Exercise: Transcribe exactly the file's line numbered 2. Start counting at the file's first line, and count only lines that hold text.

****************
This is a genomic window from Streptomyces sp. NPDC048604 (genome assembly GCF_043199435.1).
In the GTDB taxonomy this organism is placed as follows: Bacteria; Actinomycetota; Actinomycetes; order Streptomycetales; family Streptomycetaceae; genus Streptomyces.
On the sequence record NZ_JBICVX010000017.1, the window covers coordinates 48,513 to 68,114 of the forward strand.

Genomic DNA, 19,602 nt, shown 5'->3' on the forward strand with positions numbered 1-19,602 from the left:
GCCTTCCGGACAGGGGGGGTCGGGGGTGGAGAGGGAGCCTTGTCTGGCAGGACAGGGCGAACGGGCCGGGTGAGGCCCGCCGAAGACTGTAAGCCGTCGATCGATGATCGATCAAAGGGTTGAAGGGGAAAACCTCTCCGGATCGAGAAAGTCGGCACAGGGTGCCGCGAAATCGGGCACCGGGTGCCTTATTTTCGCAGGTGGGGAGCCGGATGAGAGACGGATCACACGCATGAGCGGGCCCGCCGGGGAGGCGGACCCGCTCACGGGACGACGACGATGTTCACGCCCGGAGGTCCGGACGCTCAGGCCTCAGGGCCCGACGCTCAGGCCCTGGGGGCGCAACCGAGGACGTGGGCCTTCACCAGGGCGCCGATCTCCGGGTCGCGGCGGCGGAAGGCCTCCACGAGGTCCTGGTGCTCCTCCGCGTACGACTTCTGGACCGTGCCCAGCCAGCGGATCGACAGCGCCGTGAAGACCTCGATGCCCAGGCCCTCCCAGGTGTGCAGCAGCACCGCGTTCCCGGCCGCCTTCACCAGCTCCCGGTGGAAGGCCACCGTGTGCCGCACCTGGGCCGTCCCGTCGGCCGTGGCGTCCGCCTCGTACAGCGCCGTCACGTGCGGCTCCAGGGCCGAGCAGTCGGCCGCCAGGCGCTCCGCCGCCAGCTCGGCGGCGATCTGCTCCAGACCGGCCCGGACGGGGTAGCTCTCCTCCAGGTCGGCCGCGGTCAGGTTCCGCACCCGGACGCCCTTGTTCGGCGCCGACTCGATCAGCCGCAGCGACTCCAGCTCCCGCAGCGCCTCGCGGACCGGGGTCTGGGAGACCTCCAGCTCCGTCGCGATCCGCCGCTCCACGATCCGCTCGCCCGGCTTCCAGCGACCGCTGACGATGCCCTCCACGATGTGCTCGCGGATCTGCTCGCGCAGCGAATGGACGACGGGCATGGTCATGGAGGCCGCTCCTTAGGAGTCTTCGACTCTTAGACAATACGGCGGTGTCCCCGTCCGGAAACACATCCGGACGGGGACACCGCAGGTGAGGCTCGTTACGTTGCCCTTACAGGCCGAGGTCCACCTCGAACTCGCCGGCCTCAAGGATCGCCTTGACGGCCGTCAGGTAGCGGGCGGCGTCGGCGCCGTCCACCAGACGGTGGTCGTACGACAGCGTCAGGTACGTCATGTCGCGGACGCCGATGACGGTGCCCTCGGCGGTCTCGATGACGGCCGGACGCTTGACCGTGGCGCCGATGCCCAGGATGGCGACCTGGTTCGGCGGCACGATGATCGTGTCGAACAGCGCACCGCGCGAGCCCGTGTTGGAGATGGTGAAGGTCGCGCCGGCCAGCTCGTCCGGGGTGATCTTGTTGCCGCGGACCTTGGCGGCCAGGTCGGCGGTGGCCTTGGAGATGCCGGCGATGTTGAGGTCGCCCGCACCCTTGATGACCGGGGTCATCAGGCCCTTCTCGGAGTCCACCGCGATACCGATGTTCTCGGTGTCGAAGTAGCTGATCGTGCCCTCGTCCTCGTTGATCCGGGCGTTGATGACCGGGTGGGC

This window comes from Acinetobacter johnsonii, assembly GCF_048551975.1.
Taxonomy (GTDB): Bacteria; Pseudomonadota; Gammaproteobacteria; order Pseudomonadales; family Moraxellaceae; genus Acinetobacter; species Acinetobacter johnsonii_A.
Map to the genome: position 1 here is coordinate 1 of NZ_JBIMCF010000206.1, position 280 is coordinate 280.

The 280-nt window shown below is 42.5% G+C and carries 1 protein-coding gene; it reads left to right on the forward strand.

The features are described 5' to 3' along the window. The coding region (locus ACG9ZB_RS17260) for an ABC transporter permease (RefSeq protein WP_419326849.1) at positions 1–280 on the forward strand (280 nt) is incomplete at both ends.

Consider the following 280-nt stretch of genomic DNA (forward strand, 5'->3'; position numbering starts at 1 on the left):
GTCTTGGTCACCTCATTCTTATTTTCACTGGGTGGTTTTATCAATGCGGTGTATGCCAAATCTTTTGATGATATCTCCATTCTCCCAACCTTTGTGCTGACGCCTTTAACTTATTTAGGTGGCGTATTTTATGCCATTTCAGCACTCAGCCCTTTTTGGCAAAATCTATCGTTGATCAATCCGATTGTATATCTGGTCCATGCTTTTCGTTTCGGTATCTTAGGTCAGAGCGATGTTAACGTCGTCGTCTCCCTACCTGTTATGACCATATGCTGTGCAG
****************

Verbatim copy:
In the GTDB taxonomy this organism is placed as follows: Bacteria; Actinomycetota; Actinomycetes; order Streptomycetales; family Streptomycetaceae; genus Streptomyces.